State Bank of Pakistan said workers' remittances rose by 50.7 per cent during June 2020. - Reuters
Dubai - Analysts and experts said a steady growth in remittances to Pakistan will continue despite the worldwide economic slowdown.
Pakistan recorded 6.4 per cent increase in remittances that hit an all-time high mark of $23.12 billion (Dh84.85 billion) during the financial year 2019-20, the latest data shows.
Analysts and experts said a steady growth in remittances to Pakistan will continue despite the worldwide economic slowdown and overseas Pakistanis may send $25 billion (Dh91.75 billion) in the present fiscal year of 2020-21.
They further said higher remittance inflows will help provide cushion to the economy, which recorded negative 0.4 per cent GDP growth during last financial year 2019-20 that ended on June 30, 2020. Pakistan envisaged one per cent economic growth for the current fiscal year.
State Bank of Pakistan, the central bank, said workers' remittances rose by 50.7 per cent during June 2020 to reach a record high of $2.466 billion compared with $1.636 billion in the same month last year.
The central bank said inflow of workers' remittances during March-June 2020 pandemic period increased 7.8 per cent compared with the corresponding period of 2019.
"Since many of the countries eased lockdown in June, overseas Pakistanis were able to transfer accumulative funds, which they were unable to send earlier. Further, it is also believed that they sent remittances to support extended families and friends due to Covid-19," said the central bank.
During June 2020, larger amounts of workers' remittances are received from Saudi Arabia ($619.4 million), the United States ($452.0 million), the UAE ($431.7 million) and the UK ($401.0 million), reflecting an increase of 42 per cent, 7.1 per cent, 33.5 per cent and 40.8 per cent, respectively, compared to May 2020.
The central bank further said extension of reimbursement of TT charges scheme, which allows to send remittances free of charge to small remitters by reducing threshold from $200 to $100, also played an important role to increase inflows through official channels.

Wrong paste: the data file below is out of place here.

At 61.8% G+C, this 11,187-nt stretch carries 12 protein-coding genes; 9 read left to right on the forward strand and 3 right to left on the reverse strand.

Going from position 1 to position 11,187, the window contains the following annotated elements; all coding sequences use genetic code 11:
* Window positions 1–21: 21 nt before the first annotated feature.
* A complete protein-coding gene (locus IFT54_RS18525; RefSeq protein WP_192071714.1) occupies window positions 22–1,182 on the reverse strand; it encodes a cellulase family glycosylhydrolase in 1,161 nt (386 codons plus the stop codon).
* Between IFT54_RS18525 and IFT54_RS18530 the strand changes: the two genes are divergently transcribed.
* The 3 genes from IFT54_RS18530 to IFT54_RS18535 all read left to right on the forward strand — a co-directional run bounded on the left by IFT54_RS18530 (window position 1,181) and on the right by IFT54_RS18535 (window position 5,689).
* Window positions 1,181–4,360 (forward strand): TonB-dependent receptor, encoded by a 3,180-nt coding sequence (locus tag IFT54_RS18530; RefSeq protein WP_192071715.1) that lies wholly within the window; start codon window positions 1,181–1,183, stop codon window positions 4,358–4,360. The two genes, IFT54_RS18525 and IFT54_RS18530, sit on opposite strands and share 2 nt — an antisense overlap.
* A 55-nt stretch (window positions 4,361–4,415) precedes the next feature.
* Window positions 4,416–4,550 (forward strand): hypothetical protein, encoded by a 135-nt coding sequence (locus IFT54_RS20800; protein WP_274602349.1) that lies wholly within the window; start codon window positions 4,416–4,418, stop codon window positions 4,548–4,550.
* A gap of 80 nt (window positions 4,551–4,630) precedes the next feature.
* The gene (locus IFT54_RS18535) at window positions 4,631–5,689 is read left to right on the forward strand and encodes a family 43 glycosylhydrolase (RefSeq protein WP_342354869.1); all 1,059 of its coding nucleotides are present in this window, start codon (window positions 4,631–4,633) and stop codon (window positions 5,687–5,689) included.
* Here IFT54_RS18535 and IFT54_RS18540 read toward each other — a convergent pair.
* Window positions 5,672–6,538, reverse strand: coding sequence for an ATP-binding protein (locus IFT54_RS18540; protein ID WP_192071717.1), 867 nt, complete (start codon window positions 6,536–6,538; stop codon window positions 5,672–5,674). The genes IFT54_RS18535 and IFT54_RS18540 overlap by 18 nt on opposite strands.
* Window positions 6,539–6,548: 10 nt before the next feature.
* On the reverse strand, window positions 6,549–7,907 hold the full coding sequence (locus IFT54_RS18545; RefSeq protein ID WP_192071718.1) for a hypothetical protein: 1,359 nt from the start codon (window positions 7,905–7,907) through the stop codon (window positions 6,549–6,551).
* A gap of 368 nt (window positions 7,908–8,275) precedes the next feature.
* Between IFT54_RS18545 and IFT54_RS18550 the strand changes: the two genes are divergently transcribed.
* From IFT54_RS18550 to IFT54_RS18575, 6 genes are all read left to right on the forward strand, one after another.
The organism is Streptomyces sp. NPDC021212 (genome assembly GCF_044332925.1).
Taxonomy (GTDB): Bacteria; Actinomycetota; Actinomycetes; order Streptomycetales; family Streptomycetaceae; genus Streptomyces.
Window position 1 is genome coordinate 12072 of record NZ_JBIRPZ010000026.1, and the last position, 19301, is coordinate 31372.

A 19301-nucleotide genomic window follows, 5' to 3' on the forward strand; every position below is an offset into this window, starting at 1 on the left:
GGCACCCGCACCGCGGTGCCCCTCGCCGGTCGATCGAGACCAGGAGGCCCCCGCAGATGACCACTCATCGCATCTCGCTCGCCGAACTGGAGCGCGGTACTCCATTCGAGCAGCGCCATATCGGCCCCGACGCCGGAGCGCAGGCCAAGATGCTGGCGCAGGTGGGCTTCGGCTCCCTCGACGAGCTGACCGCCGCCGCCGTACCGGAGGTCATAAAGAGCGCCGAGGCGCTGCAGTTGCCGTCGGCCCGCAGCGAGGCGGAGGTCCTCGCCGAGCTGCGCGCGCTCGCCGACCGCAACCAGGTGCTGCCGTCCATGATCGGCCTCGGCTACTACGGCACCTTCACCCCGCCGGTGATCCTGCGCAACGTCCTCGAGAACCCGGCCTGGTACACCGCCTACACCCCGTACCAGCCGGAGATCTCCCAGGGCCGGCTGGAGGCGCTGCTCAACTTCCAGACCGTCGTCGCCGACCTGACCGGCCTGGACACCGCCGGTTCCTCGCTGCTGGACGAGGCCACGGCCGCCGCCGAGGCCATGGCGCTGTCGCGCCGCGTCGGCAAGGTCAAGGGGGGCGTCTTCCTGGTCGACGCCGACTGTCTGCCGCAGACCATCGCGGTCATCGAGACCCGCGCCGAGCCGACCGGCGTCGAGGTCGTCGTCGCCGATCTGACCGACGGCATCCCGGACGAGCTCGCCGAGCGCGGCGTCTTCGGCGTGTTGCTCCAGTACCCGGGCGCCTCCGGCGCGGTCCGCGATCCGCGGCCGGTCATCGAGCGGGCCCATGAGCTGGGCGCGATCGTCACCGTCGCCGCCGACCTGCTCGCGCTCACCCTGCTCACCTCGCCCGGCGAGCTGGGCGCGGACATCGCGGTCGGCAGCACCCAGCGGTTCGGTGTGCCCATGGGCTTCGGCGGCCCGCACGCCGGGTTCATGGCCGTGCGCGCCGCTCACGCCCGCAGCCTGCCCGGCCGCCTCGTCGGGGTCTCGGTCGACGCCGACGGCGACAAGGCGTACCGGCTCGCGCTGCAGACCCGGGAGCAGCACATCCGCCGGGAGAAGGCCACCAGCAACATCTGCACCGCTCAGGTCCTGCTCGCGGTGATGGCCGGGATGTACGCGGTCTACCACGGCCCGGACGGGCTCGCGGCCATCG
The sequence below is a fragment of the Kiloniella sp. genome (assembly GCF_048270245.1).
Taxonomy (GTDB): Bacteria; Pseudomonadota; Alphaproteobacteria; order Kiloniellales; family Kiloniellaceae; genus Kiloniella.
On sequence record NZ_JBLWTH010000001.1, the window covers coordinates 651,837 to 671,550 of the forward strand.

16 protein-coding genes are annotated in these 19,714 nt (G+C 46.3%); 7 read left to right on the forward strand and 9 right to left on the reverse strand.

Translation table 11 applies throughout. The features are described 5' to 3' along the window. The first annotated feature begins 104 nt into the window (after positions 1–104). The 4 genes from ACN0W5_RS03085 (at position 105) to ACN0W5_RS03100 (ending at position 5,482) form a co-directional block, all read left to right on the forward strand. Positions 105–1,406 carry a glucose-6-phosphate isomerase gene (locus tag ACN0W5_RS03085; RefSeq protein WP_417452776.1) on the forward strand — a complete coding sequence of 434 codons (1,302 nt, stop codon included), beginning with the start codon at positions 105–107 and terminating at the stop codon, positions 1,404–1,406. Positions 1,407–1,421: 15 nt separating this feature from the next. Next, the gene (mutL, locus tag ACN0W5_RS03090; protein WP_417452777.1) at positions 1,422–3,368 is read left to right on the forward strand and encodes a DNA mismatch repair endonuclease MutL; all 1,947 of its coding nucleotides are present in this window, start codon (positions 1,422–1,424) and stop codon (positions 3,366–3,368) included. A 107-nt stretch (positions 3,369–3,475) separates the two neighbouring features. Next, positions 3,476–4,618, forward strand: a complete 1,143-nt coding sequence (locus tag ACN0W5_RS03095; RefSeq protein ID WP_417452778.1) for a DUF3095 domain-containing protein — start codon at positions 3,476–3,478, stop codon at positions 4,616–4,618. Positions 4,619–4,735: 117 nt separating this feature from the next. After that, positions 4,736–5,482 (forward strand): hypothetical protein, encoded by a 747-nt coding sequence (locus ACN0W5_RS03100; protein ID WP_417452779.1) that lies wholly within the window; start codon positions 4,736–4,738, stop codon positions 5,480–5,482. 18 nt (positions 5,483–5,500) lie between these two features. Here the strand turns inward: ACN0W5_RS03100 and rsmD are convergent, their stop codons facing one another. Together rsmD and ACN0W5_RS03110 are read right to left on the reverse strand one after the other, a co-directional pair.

Moreover, the central bank also brought technology-based money transfer firms onboard which helped absorb the shock of lockdowns.
"Financial institutions were motivated to use effective marketing campaigns with particular focus on digital channels for sending and receiving remittances to promote the use of legal channels," said State Bank of Pakistan.
Dr Qaiser Anis, president for Pakistan Business Professional Council, Abu Dhabi, said the PTI government's decision in the latest budget not to question about the source of income from overseas Pakistanis investing in construction and housing sector created a very positive momentum for foreign funds inflows into the country.
"The Pakistani rupee has also strengthened of late against the UAE dirham and the US dollar following increased remittances. Going forward, the trend will continue at similar pace and Pakistan will attract more FDI. Remittances can go up to $25 billion," said Anis.
Iqbal Dawood, president of Pakistan Business Council, Dubai, said remittances to Pakistan stayed strong in the first 9 to 10 months of 2020 fiscal year prior to the outbreak of coronavirus pandemic.
"Since the outbreak of coronavirus, overseas Pakistani businessmen who are into small businesses such as restaurants etc are sending money back to start businesses in the home country because economic situation in the GCC and other countries is not good for the past few months. Since these businessmen are going back, they are remitting funds which resulted in increase in foreign remittances," said Dawood.
Going forward, he sees this trend of small businessmen shifting some of their investments back will continue in the coming months.
"In the latest budget, Imran Khan's government encouraged investment into construction and development sectors and offered incentives. For example, if anyone invests in these two sectors, they will not be questioned about the source of income. Therefore, remittances flow will remain steady," added Dawood. - firstname.lastname@example.org